When paramedics tried to revive 66-year-old Irma Easton in her room at Avocado Post Acute nursing home on June 8, they found several powdered doughnuts blocking her airway.
A nurse at the El Cajon facility had given Easton a pack of the doughnuts from a vending machine, then left her alone to eat them. But Easton was a diabetic with a history of choking and she needed her food mechanically softened before she could eat it.
Despite the paramedics’ efforts, Easton choked to death on those doughnuts.
“She didn't have to die this way,” said Easton’s daughter Beatriz Berrios. “There are trained medical staff there. What are they doing?”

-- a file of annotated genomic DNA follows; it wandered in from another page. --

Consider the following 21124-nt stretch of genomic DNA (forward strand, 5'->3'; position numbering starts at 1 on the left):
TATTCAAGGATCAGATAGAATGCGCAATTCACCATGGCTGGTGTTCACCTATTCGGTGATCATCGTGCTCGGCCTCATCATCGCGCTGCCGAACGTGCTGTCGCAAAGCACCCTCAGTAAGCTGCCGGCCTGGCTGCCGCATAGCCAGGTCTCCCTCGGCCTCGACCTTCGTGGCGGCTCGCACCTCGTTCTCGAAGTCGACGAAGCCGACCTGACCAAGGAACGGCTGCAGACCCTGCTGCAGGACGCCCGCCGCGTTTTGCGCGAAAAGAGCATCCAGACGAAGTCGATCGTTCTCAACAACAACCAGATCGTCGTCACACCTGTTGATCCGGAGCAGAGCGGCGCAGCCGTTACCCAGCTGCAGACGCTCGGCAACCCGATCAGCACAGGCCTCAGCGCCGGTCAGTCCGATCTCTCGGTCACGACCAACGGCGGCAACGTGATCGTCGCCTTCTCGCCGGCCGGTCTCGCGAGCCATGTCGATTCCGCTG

There are trained medical staff at the for-profit skilled nursing home. But not nearly enough highly trained nurses, according to a KPBS review of Avocado’s financial reports.
The review, done with the help of lawyer Ernie Tosh — who is a nationally recognized expert on senior care facilities’ finances — shows Avocado has failed in recent years to provide the level of registered nursing (RN) care expected by regulators.
For example, records from the first quarter of 2018, the most recent that are publicly available, show that based on levels of care Avocado is reimbursed for by the federal Centers for Medicare & Medicaid Services (CMS), the facility short-changed its residents 184 hours of cumulative registered nursing care per day.
The 2018 discrepancy was part of a pattern.
Avocado shorted its residents more than 170 hours in registered nursing care per day in both 2016 and 2017, according to the independent analysis by Tosh.